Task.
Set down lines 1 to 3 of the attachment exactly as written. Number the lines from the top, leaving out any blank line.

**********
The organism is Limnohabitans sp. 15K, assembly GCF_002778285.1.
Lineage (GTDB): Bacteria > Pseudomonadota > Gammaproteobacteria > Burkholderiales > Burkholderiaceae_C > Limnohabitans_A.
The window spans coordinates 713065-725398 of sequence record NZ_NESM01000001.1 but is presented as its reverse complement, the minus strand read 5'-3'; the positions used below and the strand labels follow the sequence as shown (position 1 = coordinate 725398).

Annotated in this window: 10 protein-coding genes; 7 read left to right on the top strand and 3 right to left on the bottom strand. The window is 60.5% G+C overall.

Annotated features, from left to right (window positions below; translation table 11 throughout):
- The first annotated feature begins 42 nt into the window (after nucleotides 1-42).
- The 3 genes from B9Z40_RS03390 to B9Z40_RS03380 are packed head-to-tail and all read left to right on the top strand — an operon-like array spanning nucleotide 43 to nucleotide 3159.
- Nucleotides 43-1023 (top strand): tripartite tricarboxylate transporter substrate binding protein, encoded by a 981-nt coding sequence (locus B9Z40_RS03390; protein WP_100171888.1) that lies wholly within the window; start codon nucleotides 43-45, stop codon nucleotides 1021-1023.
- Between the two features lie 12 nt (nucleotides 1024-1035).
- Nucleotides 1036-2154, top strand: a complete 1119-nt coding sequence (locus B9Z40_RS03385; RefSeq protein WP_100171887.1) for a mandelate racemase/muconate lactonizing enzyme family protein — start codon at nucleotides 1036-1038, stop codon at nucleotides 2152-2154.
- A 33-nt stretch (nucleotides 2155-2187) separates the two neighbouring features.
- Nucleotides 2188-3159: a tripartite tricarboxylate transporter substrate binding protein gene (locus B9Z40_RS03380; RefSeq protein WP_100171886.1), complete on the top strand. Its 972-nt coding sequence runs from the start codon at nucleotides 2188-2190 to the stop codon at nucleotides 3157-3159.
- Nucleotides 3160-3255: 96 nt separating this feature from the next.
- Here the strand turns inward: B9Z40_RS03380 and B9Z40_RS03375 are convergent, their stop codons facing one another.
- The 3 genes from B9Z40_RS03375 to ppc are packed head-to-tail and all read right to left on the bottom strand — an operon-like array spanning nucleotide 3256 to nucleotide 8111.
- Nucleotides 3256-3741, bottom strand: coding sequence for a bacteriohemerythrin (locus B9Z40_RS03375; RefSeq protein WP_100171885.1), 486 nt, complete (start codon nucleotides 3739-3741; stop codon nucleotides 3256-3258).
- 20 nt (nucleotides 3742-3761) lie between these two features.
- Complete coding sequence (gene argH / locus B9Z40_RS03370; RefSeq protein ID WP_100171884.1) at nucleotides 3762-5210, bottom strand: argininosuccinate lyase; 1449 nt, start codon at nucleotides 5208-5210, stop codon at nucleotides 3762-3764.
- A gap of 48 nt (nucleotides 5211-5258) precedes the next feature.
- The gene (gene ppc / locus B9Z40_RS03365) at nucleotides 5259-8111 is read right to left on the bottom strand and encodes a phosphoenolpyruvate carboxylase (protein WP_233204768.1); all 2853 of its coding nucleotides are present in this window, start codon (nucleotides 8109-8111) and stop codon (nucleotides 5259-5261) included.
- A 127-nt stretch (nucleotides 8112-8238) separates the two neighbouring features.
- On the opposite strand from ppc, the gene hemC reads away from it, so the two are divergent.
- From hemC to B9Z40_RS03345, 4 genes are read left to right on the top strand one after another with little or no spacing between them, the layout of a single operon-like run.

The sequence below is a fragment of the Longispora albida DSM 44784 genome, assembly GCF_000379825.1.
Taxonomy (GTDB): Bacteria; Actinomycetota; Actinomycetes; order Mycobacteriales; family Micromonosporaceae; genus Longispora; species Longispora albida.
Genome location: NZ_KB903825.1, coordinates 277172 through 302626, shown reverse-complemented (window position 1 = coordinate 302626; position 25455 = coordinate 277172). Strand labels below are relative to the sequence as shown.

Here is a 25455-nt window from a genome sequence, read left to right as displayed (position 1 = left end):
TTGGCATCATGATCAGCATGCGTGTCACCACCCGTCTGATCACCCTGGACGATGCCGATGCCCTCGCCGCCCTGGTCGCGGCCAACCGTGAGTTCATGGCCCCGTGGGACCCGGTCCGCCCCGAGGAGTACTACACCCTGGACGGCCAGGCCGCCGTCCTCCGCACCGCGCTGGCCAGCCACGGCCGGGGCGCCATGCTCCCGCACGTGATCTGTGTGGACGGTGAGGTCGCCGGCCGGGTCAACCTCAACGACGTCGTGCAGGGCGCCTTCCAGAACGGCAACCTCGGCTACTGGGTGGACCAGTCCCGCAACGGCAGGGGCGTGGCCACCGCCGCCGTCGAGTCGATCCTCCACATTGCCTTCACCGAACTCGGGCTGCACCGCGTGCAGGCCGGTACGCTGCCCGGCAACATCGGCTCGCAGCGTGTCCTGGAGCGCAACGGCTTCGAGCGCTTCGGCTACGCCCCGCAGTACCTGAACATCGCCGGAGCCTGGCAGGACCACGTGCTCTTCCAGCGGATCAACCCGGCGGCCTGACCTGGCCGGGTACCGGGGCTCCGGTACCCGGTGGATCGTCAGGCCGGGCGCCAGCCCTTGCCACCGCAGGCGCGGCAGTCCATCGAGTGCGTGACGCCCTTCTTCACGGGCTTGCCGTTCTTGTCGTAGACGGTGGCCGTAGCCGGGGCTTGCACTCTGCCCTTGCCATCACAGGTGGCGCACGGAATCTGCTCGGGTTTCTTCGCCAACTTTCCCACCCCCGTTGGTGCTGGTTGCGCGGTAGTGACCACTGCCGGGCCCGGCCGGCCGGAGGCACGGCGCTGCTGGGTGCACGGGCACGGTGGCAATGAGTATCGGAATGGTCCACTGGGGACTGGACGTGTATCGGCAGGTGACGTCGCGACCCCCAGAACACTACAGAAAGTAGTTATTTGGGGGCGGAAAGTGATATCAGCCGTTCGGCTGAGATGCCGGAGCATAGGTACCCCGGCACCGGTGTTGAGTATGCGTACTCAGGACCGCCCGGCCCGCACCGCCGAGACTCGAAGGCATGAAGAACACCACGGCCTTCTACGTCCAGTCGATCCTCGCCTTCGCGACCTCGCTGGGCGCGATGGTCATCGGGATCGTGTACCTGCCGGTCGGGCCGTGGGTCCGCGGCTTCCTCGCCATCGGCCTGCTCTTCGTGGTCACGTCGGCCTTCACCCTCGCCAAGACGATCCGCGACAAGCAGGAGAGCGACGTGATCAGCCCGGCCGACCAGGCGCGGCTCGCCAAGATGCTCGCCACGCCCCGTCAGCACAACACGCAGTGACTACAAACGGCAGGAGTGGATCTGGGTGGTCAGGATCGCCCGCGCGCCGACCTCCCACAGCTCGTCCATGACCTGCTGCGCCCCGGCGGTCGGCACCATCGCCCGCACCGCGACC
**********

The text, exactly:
The organism is Limnohabitans sp. 15K, assembly GCF_002778285.1.
Lineage (GTDB): Bacteria > Pseudomonadota > Gammaproteobacteria > Burkholderiales > Burkholderiaceae_C > Limnohabitans_A.
The window spans coordinates 713065-725398 of sequence record NZ_NESM01000001.1 but is presented as its reverse complement, the minus strand read 5'-3'; the positions used below and the strand labels follow the sequence as shown (position 1 = coordinate 725398).